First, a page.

A Question of Holmes (Charlotte Holmes #4)(8)

I wanted to improve on that—politeness—as I disliked being bad at things. So I stuck a smile on my face and hoped it would soften into a real one.

Rupert, bless him, was still talking. “Yes, well, this is my second year here! And my first year I met this boy Theo on the train and he wound up in my stairwell. And Anwen—oh, you’ll love Anwen. Ended up with her by mistake. Someone thought she was a boy by her name, stuck her with us, but no matter. We stayed up all night talking about music and Wales—we were all thick as thieves, the three of us, before you could snap your fingers.” For effect, he snapped his.

This was too much information. I had to stall while I sorted it out.

“I love a fast friendship,” I said, pulling Rupert’s umbrella off the chair so I could sit. “Tell me more about Theo. Is he originally from Wales as well?”

What are you doing? Watson mouthed to me. Stop what you’re doing.

“America,” Rupert said happily. I imagined he would still be thrilled if Theo came straight from the bowels of hell. “Boston, maybe? Providence?”

“I love Boston,” I said. “And Providence.”

Watson eyed me, then the seat with the shoe on it. “Is it okay if—”

“Oh, yes, of course,” Rupert said, and set it on the floor beside his socked foot. “You know, Anwen and Theo—”

And at that point, the program director mercifully took the stage.

As for Anwen and Theo, they didn’t arrive until orientation was under way. In fact, quite a few people slipped in late, and from the confident way they found their seats, I decided they were largely returners. None of this information would be new to them; might as well linger outside.

On our end, there was quite a bit to learn. Watson paged through his folder as the program director ran through the regulations. All meals off-campus or in one’s kitchen; a long, disturbingly specific list of things not allowed in the dorms or flats—fireworks, cigarettes, goats, houseplants. (“We had an incident with a Venus flytrap last year,” the director said darkly.) There was a brief session about the Oxford tutorial system, as well. In addition to twice-weekly lectures we’d attend as a class, we’d meet in small groups with our tutor to discuss the material in depth.

“You can’t fake your way through a tutorial,” the director said. “Don’t even try.”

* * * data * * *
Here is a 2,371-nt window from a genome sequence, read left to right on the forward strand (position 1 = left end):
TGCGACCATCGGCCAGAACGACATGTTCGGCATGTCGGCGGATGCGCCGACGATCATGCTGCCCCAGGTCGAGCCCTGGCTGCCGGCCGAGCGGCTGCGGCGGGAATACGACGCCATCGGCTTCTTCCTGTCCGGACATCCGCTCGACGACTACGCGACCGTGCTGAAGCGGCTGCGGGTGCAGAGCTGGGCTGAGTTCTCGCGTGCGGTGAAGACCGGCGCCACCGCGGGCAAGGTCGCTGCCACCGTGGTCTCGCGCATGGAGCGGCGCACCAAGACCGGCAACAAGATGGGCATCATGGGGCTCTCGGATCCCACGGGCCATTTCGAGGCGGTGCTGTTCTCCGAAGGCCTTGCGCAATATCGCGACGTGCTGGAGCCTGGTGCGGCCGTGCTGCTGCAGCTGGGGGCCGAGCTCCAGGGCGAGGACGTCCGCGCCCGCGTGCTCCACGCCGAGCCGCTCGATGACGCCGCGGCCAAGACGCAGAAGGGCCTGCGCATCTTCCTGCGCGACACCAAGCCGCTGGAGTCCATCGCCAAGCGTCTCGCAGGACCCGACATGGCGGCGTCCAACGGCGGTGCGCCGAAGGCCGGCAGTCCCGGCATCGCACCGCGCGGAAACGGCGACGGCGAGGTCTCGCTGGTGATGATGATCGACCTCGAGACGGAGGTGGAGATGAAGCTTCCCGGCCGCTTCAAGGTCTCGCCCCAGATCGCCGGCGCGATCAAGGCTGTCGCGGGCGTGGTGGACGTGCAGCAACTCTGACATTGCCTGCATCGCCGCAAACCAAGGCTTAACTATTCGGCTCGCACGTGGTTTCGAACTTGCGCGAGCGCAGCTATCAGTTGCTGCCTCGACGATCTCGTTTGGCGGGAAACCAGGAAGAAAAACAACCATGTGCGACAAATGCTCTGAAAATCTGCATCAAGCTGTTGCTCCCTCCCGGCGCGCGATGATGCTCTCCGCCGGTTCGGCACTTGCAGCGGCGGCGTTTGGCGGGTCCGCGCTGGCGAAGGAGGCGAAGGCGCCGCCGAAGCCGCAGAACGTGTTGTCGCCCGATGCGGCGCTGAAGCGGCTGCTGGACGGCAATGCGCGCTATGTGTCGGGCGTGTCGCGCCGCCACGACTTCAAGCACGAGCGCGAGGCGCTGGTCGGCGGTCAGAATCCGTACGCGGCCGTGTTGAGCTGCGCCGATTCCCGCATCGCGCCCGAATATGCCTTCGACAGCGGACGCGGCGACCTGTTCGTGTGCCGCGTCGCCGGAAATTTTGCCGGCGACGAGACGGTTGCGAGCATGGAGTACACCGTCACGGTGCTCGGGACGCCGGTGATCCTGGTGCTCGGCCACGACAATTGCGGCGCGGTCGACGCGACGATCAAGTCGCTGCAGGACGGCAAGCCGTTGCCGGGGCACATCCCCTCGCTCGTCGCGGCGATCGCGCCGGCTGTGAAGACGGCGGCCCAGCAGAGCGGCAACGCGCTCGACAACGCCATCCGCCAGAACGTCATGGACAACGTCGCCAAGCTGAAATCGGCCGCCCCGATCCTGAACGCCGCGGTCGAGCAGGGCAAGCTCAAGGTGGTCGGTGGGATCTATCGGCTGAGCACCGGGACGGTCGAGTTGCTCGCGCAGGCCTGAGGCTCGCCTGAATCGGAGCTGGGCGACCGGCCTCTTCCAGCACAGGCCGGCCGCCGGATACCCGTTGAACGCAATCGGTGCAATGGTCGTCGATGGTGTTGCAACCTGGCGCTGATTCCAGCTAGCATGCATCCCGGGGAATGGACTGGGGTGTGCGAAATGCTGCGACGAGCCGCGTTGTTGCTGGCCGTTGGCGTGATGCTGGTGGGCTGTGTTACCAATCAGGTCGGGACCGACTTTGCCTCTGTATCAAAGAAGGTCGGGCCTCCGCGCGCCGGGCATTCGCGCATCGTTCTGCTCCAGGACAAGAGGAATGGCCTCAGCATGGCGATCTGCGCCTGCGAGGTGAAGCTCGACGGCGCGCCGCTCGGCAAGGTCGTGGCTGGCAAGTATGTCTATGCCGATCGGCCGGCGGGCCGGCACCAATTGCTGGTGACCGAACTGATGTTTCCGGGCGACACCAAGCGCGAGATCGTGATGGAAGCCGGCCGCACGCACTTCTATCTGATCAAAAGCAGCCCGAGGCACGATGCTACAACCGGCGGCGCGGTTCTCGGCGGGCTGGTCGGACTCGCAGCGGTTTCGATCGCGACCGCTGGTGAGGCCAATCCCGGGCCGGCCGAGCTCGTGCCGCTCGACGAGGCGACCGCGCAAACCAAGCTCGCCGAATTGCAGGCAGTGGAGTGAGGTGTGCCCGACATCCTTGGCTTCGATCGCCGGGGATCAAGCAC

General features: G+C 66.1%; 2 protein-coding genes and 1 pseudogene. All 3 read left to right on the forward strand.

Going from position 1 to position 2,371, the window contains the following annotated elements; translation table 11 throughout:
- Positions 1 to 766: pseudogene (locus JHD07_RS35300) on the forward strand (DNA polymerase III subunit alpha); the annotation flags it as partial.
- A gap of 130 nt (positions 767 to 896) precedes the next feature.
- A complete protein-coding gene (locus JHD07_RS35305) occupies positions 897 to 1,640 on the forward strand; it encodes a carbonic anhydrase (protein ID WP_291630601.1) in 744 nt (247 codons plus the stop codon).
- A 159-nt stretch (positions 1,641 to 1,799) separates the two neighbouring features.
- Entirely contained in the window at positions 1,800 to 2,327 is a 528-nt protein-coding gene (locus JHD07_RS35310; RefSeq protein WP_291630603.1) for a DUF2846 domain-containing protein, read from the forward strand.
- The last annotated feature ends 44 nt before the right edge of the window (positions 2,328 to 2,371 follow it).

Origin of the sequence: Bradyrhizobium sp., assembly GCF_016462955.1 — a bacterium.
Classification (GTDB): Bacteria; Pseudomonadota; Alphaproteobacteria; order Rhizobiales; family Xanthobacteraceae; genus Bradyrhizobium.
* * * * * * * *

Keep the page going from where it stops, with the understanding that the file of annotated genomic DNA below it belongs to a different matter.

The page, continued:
So much for the two of us lying around, watching television. Watson looked a bit pale. He was here to study fiction writing, but I think he had imagined this would be the same sort of classroom-workshop setting as at Sherringford. It was something altogether different to sit in a small room while a decorated writer paged through your story mere inches from your face.

Then again, perhaps it wouldn’t be anything like that. Perhaps, after everything, we’d finally found ourselves in a healthy learning environment.

“They’re going to eat us all alive,” Theo said, flinging himself down next to me. At least I assumed this blond, broad-shouldered boy was Theo. The flap of his messenger bag was open—three brand-new Pilot V4 Very Fine pens, a dog-eared copy of Hamlet, an apple in a plastic bag.

“Oh. Sure. Well, that’s fine.” Watson went pale. “Totally fine.”

At that, Theo smiled. “I’m making it sound pretty bad, aren’t I? Sorry. We like to bait the new blood.”

They appeared to want to continue talking, so I kicked Watson in the shins. Just in time—the director had turned a gimlet eye on us. After a moment, he continued monologuing (proper comportment amongst older students, program reputation, etc.), and Theo relaxed his shoulders, and a redheaded girl slipped into the seat between him and Rupert. She didn’t have an orientation folder, or even a bag. She had, in fact, nothing with her, and she sat there in her dark dress and boots as though that was all she needed to bring to the first meeting of a prestigious credit-bearing university program.

I had always admired that sort of insouciance in a girl, as I am nothing if not prepared. If I don’t have my orientation folder (or similar) it is because I have a primary goal (sleuthing) that negates my secondary one (everything else).

For a slightly delusional half second, I checked Anwen over for any signs that she was a detective. Nothing from her fingers, smoothing her dress; nothing from her unfocused eyes, her relaxed mouth—

Watson poked me. “Stop staring,” he whispered.

“I’m not staring.”

“You’re staring at her like you’re carving her up.”

Really, he was so unbearably dramatic. “I have no plans to quarter her.”

“Like you’re thinking about making pork chops, or something—”

The director clapped his hands twice. “All that said, welcome to the Oxford Precollege Program! We’ll see you all at the welcome dinner tonight.”

“I hardly ever eat pork chops,” I told him, putting my folder into my rucksack. “I don’t eat human pork chops at all.”

Next to me, Theo laughed, a sound that tunneled into a snort, and Anwen shook her head, and Rupert said, “You two are bizarre. Where should we go to eat?”

Watson looked down at his schedule. “The JCR, it says? The Junior Common Room, in an hour?”

“That’s where they’re eating,” Anwen said. “We’ll go for a pint later, but for dinner, we can do better. Where are we going, Rup? D’you want to book us in at that Italian place over by Trinity College? Next to the used bookshop, the good one. The food was terrific last year.”

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